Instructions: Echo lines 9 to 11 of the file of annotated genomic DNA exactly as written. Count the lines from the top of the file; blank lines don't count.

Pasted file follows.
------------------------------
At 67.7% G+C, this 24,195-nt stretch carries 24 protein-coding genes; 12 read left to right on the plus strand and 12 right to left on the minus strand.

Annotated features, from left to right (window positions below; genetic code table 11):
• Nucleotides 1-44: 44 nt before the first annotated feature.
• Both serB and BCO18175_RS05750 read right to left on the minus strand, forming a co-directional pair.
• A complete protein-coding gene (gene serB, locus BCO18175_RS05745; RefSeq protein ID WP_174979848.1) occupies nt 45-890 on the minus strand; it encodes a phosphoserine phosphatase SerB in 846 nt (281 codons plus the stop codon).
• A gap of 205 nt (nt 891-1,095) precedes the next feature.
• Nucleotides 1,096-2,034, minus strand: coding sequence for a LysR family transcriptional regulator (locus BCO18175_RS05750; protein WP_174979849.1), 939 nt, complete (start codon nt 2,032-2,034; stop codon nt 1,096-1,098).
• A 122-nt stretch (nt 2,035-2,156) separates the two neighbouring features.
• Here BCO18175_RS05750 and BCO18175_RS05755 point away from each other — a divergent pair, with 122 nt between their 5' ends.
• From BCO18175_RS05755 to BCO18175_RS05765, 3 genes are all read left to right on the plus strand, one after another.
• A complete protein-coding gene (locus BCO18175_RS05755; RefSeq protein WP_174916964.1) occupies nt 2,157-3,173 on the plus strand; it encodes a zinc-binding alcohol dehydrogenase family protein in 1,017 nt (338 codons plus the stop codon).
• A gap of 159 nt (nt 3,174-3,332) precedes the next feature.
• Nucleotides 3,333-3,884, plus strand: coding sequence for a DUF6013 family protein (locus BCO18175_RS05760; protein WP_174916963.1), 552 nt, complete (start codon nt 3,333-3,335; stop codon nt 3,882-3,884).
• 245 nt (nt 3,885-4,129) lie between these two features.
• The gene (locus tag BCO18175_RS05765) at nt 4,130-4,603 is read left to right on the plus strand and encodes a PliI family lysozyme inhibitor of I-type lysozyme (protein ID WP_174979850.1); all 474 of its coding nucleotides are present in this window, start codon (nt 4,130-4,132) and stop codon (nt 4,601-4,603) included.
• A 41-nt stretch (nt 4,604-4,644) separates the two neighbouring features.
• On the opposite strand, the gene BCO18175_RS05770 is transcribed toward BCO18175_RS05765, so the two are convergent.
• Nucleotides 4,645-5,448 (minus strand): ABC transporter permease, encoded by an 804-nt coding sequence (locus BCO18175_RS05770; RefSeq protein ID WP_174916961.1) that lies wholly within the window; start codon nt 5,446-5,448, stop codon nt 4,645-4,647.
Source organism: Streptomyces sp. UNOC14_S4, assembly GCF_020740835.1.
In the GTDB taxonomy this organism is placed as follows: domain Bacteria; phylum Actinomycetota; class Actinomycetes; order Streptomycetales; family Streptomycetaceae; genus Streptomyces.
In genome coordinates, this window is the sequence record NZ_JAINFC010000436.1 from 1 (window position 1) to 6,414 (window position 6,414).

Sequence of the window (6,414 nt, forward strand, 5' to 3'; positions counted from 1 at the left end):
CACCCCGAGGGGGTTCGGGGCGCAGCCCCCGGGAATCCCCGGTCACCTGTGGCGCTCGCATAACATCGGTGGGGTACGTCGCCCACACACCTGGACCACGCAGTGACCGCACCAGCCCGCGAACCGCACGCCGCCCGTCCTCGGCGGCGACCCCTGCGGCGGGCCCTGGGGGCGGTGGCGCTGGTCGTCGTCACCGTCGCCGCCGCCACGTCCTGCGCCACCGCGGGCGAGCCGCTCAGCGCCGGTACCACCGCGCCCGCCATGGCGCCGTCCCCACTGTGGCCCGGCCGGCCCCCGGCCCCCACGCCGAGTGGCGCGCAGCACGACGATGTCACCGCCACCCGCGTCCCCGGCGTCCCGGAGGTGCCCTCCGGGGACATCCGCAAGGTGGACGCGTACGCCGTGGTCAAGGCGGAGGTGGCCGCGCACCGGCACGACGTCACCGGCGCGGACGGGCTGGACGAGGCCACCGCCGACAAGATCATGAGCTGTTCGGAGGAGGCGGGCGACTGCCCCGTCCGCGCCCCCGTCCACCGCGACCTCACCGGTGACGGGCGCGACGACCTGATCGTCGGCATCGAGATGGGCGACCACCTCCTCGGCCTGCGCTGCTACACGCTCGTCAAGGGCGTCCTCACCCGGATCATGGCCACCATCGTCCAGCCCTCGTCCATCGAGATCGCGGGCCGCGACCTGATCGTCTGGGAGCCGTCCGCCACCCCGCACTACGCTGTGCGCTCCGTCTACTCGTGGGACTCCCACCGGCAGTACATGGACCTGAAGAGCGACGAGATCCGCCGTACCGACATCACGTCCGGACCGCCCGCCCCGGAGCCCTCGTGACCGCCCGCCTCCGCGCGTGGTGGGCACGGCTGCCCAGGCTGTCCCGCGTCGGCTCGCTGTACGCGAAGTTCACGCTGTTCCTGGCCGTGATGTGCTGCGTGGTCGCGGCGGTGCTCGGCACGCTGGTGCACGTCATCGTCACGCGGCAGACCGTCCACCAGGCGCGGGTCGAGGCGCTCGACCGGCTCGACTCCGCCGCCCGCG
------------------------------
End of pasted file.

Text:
• Here BCO18175_RS05750 and BCO18175_RS05755 point away from each other — a divergent pair, with 122 nt between their 5' ends.
• From BCO18175_RS05755 to BCO18175_RS05765, 3 genes are all read left to right on the plus strand, one after another.
• A complete protein-coding gene (locus BCO18175_RS05755; RefSeq protein WP_174916964.1) occupies nt 2,157-3,173 on the plus strand; it encodes a zinc-binding alcohol dehydrogenase family protein in 1,017 nt (338 codons plus the stop codon).